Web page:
I know that new Muslims and even some not-so-new reverts to Islam still experience problems in this area. I say dua that they too will cross the treshhold as I have and become totally integrated into the Muslim ummah/Ameen!

9 comments:

khany said...

assalaamu alaikum sister Safiyyah,

very interesting post. it reminded me of the this nasheed.

i would like to humbly recommend that you also send a brief update to islamonline. insha Allah, new muslims will be heartened to see that the trials of a new muslim are temporary.

may Allah guide us to the straight path.

um almujahid said...

as salamu alaykum my dear sister,

I always enjoy reading your posts mash'Allah tabarak'Allah!

Ameen to your dua!!

Adventurous Ammena said...

ameen.. nice post sis :) so you feeling better then? ;) alhamdulillah

Anonymous said...

Safiyyah,

I just love your blog and your concern about sisters on the outer edges like myself. Please don't stop writing!

Sincerely,
Yasmin from ORAU comments

Abdul Vakil (AV) said...

Ameen.

My sentiments exactly, Sister. I've long detached myself from non-Muslim holidays emotionally especially after learning their origins, evolutions and so forth. Now the only ones special and loved by me, as should be the case for all Muslims, are those special and loved by Allah subhanahu wa ta'ala. The blessings and promises sworn by Allah within those days are unmatched! Alhamdulillah.

May Allah reward your efforts in striving sincerely for his sake and Mercy that you'll be successful in dunya and Akhirah. Ameen ya Rabb.

An. said...

When I was Muslim I didn't see anything wrong with things like Thanskgiving, New Years, Birthdays, etc. You are not worshipping someone by giving someone a present on their birthday. Obviously everyone has to follow what they think is right.

Anisah

iMuslimah said...

Assalamu alaykum sister.

Thank you so much for writing this post! I thoroughly enjoyed your article as well. This has been one of those issues I have been dealing with, and it is hard to shake.

My family is Roman Catholic. My mother in particular is grieving the absence of myself, husband and son this time of year. It was hard for me too. Its hard every year.

For me, this time of year has always marked the passage of time, and time to reflect and enjoy the special company of my entire family.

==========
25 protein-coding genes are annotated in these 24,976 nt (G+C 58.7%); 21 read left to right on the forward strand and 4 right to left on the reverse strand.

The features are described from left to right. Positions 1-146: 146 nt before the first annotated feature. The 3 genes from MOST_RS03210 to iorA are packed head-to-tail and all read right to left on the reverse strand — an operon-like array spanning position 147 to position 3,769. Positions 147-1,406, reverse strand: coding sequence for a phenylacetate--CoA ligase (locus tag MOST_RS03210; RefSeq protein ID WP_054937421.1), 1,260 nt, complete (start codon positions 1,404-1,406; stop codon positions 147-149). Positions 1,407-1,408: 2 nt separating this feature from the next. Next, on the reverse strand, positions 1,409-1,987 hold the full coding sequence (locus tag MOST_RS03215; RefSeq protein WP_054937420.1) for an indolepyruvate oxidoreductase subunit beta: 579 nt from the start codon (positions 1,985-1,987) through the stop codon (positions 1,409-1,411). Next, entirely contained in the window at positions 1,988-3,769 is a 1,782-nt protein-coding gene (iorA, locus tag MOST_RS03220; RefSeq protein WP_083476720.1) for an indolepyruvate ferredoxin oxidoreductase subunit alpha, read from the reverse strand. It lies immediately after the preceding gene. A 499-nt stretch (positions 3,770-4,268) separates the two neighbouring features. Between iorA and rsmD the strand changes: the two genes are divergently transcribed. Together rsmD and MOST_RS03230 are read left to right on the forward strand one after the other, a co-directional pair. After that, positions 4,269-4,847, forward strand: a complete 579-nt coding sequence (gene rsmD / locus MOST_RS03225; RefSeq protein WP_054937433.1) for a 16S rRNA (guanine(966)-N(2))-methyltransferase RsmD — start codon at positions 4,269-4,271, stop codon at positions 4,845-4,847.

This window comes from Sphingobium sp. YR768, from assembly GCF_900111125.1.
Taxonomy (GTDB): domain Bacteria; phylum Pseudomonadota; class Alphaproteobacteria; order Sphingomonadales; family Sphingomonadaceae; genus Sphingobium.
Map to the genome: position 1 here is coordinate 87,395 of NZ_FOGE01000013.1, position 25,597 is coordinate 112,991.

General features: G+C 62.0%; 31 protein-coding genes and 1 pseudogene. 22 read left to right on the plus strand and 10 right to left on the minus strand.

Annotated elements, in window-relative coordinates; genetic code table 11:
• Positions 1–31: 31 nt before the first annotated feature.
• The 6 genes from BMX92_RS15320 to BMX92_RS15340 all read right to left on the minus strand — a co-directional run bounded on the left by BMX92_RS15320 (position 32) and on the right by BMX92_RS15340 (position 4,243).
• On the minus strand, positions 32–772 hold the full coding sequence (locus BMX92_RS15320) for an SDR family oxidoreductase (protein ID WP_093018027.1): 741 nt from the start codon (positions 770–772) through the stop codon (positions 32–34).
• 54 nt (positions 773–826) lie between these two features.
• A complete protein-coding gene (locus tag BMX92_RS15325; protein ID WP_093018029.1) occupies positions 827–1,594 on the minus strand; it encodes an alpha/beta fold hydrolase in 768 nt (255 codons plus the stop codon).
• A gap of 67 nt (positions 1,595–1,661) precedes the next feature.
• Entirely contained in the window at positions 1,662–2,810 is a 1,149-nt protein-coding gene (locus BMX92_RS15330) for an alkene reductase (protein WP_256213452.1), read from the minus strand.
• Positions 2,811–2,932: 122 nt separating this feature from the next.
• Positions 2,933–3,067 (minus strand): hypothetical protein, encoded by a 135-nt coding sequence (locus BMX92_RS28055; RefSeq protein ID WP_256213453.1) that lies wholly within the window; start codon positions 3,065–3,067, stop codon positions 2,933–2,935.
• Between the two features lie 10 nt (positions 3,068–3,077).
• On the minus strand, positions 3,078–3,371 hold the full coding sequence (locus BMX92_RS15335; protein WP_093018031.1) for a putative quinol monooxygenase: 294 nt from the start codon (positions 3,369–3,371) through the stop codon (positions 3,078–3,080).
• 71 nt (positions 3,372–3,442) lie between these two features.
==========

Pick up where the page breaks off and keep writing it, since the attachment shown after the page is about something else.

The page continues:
i am hoping inshaallah that I too, will join the ranks of reverted muslims that will be able to move past this! I am getting there. Time heals lots of things.

Knowing Im not alone makes it better too, so Jazzakullah Khair for sharing your thoughts and experiences with us all.

Have you heard from Mumina? No recent posts.....

Hugs,

iMuslimah

Safiyyah said...

As Salaamu Alaikum Everyone and Welcome to New Visitors!

@khany: The nasheed was beautiful, Masha Allah! Thank you for sharing it. And thanks for your recommendation. That's a great idea: to update IOL. Perhaps I will get it done in time for the Christian Easter and Jewish Passover season, Insha Allah.

@ Um Almujahid: Jazakallah sis, Insha Allah you will continue to read beneficial posts here! Sometimes I just dribble :)

@ Adventurous Ammena: Yes, I'm feeling much better, Masha Allah. Indeed you have been "wandering the dunya." Did I read somewhere else that you have been visiting other bloggers? :)

@ Yasmin: Thanks dear. Know that at times I am on the outer edges myself. The difference for me today is that on most days, I don't fall over the edge. I was so bruised and damaged in the past :(

@ Abdul Vakil: Jazakallah brother. I appreciate your voice of reason.

@ Anisah: "When I was a Muslim" ? Dear Sister; I wish I could hug you. I read some of your blog and was very sad to learn of another case of a wife being hurt by her Muslim husband.

Anisah, it's not the concept of worshipping someone by giving gifts. The Prophet (saw) loved to give and receive gifts; he encouraged the Muslims to do likewise. A Muslim can give gifts anytime - just not with the intention of receiving it in honor of a particular non-Muslim holiday. For example, my boss gave all of us a gift card for a local convenience store. I accepted it; her intention was to give it as a Christmas present; my intention was to accept it as merely a gift! That simple; I can use the gas with the prices being so high and all. I know some Muslims that allow their children to receive gifts but they ask the grandmother or non-Muslim relative to not wrap the gift. So it doesn't appear as a Christmas gift. Hmmm ... perhaps another blog post on this topic?

@ iMuslimah: Ah, the Catholic family! By the time I reverted to Islam, I only had one elderly Catholic aunt left. We are Polish. When I visited her, she thought that my hijab was a babushka! Mumina? Well, I called her when I read her last post that indicated that she is going through something. I left a message on her machine. She didn't return the call. Unlike her. Thanks for the reminder; I will call her again in the next few days, Insha Allah.

Insha Allah I didn't leave anyone out here.

Brooke said...

ganked!